Thus: women aren’t actors, they’re actresses; women aren’t authors, they’re authoresses, and while some of these feminine variants have more linguistic traction than others – we still say actress, but authoress sounds quaint and sexist – it’s noteworthy that there’s no commensurate tradition for making masculine variants of female forms. Nursing, for instance, is assumed to be a traditionally feminine career, but while we sometimes specify ‘male nurse’ as distinct from just ‘nurse’ – this being a rare professional default with a feminine implication – we’ve never gone so far as to make a whole new word for it.

Which is, I suspect, because there are so few historical instances of men moving into female spheres, rather than vice versa, until very, very recently. But now that it’s started to happen, what do we see? A discomfort with the idea of feminine terminology doubling as neutral. Rather than accepting that words like ‘romance’ and ‘eyeliner’ can be applied equally to men, we’re creating masculine variants whose express purpose is to prevent the traditionally feminine terms from becoming universal. Slowly, surely, we’ve been shedding those early feminine -ess words from the language, dropping them as we’ve come to see the lack of utility (and the surfeit of sexism) in unnecessarily distinguishing gender in such instances, thereby reverting to using the traditionally masculine forms as universal. But now that we have the opportunity to do the same with feminine forms, we’re baulking.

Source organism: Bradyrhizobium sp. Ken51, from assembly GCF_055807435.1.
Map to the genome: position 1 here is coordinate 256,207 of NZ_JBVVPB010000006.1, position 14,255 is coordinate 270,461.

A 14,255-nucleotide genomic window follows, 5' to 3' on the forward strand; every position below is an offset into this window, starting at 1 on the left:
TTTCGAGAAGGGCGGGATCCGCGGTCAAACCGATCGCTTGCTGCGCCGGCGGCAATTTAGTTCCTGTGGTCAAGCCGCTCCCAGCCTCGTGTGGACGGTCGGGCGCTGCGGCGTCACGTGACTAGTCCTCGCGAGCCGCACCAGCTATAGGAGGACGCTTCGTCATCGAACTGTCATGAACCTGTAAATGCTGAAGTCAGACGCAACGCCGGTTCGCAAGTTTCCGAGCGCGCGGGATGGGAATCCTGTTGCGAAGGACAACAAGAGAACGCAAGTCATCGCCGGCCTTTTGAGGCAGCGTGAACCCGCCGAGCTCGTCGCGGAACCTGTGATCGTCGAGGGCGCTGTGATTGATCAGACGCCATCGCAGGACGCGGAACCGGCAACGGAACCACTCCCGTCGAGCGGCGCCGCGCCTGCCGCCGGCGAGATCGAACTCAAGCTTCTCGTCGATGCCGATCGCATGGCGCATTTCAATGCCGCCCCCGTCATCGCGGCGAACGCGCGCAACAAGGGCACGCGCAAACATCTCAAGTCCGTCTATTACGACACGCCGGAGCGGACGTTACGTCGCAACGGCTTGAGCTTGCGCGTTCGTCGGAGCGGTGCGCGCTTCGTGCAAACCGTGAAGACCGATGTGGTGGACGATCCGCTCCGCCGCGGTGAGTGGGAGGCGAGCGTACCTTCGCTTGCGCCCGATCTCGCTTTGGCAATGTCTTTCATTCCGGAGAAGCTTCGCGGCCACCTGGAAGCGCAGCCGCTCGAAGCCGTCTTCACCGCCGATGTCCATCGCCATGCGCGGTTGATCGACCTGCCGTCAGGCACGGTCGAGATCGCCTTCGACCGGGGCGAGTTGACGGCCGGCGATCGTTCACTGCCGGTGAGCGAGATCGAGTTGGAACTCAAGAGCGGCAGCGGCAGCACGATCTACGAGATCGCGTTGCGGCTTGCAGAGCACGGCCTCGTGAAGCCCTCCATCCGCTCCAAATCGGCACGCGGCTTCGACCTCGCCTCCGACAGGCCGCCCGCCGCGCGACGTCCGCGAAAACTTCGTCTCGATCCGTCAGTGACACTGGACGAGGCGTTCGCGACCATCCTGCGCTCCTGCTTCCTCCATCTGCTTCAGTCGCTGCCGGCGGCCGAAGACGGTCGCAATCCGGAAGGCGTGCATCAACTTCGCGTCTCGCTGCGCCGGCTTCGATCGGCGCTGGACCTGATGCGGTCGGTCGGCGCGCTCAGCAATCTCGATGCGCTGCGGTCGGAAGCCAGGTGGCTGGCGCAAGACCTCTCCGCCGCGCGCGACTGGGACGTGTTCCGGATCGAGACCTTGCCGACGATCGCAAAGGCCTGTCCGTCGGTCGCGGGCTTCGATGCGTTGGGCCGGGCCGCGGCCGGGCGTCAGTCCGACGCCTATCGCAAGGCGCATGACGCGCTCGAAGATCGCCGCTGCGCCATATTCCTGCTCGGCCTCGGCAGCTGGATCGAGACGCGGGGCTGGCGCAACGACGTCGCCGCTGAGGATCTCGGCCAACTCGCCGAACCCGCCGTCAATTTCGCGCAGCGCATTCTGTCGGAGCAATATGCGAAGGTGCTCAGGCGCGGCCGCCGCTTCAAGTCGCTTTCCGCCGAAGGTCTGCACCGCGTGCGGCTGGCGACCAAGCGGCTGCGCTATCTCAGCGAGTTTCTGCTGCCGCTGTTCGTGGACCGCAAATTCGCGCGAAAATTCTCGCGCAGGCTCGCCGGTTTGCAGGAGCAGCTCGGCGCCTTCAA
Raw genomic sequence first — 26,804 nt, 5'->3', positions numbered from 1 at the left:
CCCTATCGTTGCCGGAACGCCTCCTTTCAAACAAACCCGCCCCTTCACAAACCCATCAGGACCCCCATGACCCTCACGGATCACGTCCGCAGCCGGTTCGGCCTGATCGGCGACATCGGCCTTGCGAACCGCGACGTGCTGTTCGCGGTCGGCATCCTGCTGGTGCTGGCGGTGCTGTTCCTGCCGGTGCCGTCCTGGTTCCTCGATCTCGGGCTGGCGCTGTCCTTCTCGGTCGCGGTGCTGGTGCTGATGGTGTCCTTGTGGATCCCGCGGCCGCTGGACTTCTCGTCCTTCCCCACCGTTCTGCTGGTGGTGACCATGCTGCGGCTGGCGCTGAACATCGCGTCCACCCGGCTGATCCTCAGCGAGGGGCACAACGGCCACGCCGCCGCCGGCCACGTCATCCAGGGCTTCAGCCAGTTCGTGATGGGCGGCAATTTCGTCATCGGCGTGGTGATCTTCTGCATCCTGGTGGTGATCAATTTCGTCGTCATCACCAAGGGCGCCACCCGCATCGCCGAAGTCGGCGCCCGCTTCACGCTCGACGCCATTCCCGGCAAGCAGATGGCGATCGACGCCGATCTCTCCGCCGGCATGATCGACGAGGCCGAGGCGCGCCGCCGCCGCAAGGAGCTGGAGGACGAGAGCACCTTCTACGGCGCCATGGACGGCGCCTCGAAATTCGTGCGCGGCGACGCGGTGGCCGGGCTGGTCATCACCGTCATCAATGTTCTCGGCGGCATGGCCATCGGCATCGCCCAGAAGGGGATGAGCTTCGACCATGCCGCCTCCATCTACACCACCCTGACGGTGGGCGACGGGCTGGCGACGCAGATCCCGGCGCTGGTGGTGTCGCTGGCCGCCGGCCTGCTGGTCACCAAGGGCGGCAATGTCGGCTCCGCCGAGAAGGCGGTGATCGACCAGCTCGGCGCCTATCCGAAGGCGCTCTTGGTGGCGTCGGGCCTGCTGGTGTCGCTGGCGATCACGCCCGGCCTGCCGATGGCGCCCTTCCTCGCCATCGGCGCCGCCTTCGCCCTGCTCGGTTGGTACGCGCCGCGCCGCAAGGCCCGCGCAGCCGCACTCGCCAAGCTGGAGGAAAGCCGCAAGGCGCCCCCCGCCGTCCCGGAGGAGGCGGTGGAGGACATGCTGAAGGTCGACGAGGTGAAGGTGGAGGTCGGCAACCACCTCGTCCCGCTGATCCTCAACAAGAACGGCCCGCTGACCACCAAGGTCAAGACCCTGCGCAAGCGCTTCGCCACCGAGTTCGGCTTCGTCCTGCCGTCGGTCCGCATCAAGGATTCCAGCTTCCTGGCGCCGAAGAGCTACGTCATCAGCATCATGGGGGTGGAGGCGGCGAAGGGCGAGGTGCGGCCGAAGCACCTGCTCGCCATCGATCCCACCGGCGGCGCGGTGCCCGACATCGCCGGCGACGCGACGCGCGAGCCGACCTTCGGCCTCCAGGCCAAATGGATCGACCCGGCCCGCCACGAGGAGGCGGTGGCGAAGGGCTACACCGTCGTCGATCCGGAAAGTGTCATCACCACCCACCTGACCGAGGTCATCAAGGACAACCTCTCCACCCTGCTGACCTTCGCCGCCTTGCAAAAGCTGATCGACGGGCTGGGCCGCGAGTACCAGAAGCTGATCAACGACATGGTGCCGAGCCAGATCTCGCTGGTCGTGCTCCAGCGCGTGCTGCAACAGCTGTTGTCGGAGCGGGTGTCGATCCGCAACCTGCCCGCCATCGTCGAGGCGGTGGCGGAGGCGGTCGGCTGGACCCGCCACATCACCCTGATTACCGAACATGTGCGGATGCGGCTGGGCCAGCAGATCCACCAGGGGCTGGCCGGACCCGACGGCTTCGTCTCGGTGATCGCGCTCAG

What’s most interesting about this, though, is that in both instances, it’s seemingly men creating and sustaining all the separate, unnecessarily gendered terms: first to deny women full membership of historically male professions and groups, and now to prevent themselves, however ineffectually, from being associated with traditionally feminine concepts.

Because language cooties.

… that is a fantastic goddamn analysis, Foz.

This is a classic example of what I call subtractive masculinity, in which “masculine” is not defined by anything men *do*, but only as “what women *don’t* do”.

So if males (who want to be considered masculine) get interested in *anything* women are known to like, they have to either a) change the thing to repulse women, or b) re-name it so as to claim that *their* thing is a completely different thing than that girly thing.

People brought up in this culture will do this automatically, but IMHO a large reason the culture is still clinging to fragile subtractive masculinity is that it is a *gold mine* for marketing. “Remind males that masculinity is fragile, offer to bolster their gender anxiety — lather rinse repeat, straight to the bank.”